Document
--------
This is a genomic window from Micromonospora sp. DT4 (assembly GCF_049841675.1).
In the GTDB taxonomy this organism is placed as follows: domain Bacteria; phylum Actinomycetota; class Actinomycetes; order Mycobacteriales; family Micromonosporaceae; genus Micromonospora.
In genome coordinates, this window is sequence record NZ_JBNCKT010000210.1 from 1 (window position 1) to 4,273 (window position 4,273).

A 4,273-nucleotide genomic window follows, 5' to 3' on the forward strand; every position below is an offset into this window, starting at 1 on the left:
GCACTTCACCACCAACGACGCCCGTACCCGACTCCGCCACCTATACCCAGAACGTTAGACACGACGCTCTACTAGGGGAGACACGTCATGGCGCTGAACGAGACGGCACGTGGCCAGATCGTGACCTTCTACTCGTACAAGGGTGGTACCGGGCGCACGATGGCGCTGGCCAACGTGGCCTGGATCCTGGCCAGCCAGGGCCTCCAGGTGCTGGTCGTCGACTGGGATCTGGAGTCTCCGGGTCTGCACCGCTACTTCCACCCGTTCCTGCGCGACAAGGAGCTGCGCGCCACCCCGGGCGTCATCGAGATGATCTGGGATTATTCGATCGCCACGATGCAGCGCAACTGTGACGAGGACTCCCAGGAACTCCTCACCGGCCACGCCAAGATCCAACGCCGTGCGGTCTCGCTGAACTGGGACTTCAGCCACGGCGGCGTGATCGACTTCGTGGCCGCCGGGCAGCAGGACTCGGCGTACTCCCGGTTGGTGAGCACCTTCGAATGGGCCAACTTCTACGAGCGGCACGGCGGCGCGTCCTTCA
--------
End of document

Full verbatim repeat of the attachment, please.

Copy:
This is a genomic window from Micromonospora sp. DT4 (assembly GCF_049841675.1).
In the GTDB taxonomy this organism is placed as follows: domain Bacteria; phylum Actinomycetota; class Actinomycetes; order Mycobacteriales; family Micromonosporaceae; genus Micromonospora.
In genome coordinates, this window is sequence record NZ_JBNCKT010000210.1 from 1 (window position 1) to 4,273 (window position 4,273).

A 4,273-nucleotide genomic window follows, 5' to 3' on the forward strand; every position below is an offset into this window, starting at 1 on the left:
GCACTTCACCACCAACGACGCCCGTACCCGACTCCGCCACCTATACCCAGAACGTTAGACACGACGCTCTACTAGGGGAGACACGTCATGGCGCTGAACGAGACGGCACGTGGCCAGATCGTGACCTTCTACTCGTACAAGGGTGGTACCGGGCGCACGATGGCGCTGGCCAACGTGGCCTGGATCCTGGCCAGCCAGGGCCTCCAGGTGCTGGTCGTCGACTGGGATCTGGAGTCTCCGGGTCTGCACCGCTACTTCCACCCGTTCCTGCGCGACAAGGAGCTGCGCGCCACCCCGGGCGTCATCGAGATGATCTGGGATTATTCGATCGCCACGATGCAGCGCAACTGTGACGAGGACTCCCAGGAACTCCTCACCGGCCACGCCAAGATCCAACGCCGTGCGGTCTCGCTGAACTGGGACTTCAGCCACGGCGGCGTGATCGACTTCGTGGCCGCCGGGCAGCAGGACTCGGCGTACTCCCGGTTGGTGAGCACCTTCGAATGGGCCAACTTCTACGAGCGGCACGGCGGCGCGTCCTTCA